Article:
Sunday, 29 July 2007

Growing Up

When you grow up, your heart dies. It's inevitable. – Allison in The Breakfast
When I first heard that line as a teenager, I decided to never let my heart die. Result? I'm not sure that I ever grew-up.

One of the recurring themes in Goth music is the fall from grace. I pondered this topic long and hard as a former Christian and therefore fallen, however the true fall from grace is that movement from childhood to adulthood. It is that point when the illusions of childhood disappear. We are cast from the Eden of parental protection and must fend for ourselves in the world.

I hold to the belief that what defines an adult is the ability to be self-dependent. In Nature, the purpose of parenthood is solely to prepare the offspring to be independent. Once accomplished, their spawn are chased away by the parent to be independent and self-reliant creatures. This purpose is true for the human animal as well. Since human survival is far more complex, parenting takes decades of preparation, but eventually, in theory anyway, the offspring must be chased from the familial nest. Though sometimes they run from it.

If that is adulthood, what then is childhood? The child exists under the protection of the parent until such time as the child can stand-alone. They do not worry about where the next meal will come from, making rent, or putting clothes on their back. In the prosperous West, children are also provided with entertainment in the form of computers, mobile phones, and sometimes even credit cards. Once the child leaves the nest, the parents may choose to continue to help them by getting them into their first flat or any variety of financial assistance as required.

In poorer families and cultures, childhood ends early as family needs require the child start contributing to the mutual survival. However, among the wealthy childhood may extend well into a person's twenties. But whether rich or poor, there comes a time when a person's needs are no longer provided for and he must stand alone.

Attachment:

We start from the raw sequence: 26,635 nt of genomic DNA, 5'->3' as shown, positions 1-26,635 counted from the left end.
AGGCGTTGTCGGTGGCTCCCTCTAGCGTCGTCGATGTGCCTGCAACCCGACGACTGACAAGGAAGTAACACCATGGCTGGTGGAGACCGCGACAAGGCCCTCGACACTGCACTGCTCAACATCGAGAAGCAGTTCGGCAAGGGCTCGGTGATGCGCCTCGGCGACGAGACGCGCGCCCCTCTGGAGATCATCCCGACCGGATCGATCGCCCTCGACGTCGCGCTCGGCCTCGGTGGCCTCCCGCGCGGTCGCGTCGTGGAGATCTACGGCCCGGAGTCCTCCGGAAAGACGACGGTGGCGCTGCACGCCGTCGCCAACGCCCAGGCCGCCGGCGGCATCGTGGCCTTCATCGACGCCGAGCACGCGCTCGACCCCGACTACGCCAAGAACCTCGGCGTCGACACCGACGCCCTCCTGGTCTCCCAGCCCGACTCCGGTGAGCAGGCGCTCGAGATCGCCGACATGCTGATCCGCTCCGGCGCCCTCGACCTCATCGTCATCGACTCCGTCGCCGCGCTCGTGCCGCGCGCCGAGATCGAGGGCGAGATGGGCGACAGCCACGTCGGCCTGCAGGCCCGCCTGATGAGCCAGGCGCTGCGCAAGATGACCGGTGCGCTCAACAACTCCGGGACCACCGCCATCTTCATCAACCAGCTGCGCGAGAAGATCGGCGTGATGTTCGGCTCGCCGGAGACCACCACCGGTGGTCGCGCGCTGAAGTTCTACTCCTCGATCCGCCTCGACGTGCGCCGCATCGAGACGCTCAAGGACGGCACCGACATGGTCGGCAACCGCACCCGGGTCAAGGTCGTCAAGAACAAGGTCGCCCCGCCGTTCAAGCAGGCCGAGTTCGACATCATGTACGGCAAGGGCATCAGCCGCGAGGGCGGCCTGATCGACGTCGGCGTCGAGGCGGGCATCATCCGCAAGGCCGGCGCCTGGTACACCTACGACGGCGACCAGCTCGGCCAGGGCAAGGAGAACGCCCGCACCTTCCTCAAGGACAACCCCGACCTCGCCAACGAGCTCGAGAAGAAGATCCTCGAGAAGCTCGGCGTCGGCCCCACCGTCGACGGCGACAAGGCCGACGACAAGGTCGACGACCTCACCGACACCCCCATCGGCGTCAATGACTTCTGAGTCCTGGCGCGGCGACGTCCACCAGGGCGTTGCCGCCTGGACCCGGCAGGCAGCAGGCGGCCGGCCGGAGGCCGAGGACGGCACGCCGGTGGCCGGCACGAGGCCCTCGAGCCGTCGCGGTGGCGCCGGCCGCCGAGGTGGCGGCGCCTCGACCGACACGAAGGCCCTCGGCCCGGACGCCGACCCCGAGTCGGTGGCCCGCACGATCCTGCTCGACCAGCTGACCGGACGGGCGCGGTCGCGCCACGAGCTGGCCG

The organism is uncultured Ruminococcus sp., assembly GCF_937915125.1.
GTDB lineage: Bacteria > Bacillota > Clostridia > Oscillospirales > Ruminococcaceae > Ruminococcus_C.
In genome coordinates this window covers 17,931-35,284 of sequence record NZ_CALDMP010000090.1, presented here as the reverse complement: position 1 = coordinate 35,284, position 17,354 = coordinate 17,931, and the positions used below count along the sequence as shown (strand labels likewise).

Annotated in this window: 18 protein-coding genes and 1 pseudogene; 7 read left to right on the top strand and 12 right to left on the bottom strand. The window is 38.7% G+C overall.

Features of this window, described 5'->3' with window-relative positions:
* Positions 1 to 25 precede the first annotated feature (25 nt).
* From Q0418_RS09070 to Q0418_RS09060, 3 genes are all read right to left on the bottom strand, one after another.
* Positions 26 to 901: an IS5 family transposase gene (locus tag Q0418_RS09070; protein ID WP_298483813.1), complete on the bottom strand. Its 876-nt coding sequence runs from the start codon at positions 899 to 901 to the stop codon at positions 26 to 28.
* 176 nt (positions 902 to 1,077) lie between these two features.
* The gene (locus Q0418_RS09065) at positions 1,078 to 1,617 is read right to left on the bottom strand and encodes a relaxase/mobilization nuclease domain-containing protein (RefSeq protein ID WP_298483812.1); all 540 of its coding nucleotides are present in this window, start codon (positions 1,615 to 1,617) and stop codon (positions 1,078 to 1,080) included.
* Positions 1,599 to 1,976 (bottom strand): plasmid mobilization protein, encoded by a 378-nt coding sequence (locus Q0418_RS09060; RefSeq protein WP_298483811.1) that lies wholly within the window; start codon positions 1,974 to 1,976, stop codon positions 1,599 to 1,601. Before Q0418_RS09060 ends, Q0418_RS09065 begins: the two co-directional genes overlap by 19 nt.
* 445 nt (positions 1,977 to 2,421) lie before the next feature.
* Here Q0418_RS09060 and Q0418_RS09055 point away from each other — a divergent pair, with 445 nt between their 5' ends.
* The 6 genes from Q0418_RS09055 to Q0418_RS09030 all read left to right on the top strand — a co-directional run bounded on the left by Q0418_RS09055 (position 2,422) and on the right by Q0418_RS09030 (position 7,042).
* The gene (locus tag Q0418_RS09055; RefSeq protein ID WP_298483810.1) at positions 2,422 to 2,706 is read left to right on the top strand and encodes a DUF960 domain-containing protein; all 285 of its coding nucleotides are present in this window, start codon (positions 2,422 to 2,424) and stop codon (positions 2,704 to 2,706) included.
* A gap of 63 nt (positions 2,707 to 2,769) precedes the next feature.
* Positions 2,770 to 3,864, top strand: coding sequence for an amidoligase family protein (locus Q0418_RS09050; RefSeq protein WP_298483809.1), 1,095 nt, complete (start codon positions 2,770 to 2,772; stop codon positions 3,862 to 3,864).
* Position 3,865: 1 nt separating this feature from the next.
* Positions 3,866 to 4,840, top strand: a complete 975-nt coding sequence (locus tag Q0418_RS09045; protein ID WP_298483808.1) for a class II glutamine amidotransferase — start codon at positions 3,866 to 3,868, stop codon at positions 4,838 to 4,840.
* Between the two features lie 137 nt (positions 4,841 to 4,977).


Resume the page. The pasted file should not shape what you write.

Many months ago, I was reading an article on the topic of separation anxiety. It said that it is impossible for an adult to be abandoned because it is the natural state of an adult to be self-sufficient. You exist for no one and no one exists for you. This is easy to forget during a long-term romance, but quickly remembered when that romance reaches its inevitable conclusion. I say inevitable because all relationships end. You may be married to the same loving partner for forty years, but one day that person dies and you stand alone.

A quick word here that will no doubt anger my teenage readers. You are more independent than a ten year old but not as independent as an adult. So for the sake of this blog, you are still children. Sorry.

For children, childhood hardly seems like a paradise. That is because a child's world is very small and it expands as they age and gain experience. Unfortunately for some, their consciousness stops expanding at some point a bit prematurely. Hence those adults with childish notions. Anyways. For a child a spilled ice cream cone is the end of the world, but to adult it is just an annoying accident. The adult has perspective that the child lacks. Furthermore, the adult version of the end of the world is not being able to make a mortgage payment, loosing the kids in a divorce, or dying of cancer.

This applies to the child loosing his ice cream, to the teenage girl who "really really loved" some boy who breaks her heart. These are all learning experiences that bring us into adulthood step by bloody step. Perspective helps us to see these events within a greater context of reality.

These two ideas of perspective and personal responsibility form the essence of adulthood. Perspective is an aid to ones judgement allowing us to determine which events are important and which may be a pain in the ass, but are ultimately trivial. It also helps us to envision the long-term possible outcomes of our actions and weigh the likely results against present gains. Personal responsibility means knowing your obligations to yourself and others and taking credit for the consequences of those actions be they good or bad.

Perspective and responsibility manifest in the need to ignore ones feelings. A father supporting his family may not "feel" like going to work. He may even hate his job. However, he has a responsibility to his family and his perspective should tell him that if he did not go to work, then his life would unravel. So he ignores his feelings and just gets on with what has to be done. He may not be happy and it may not be fair, but it has to be done.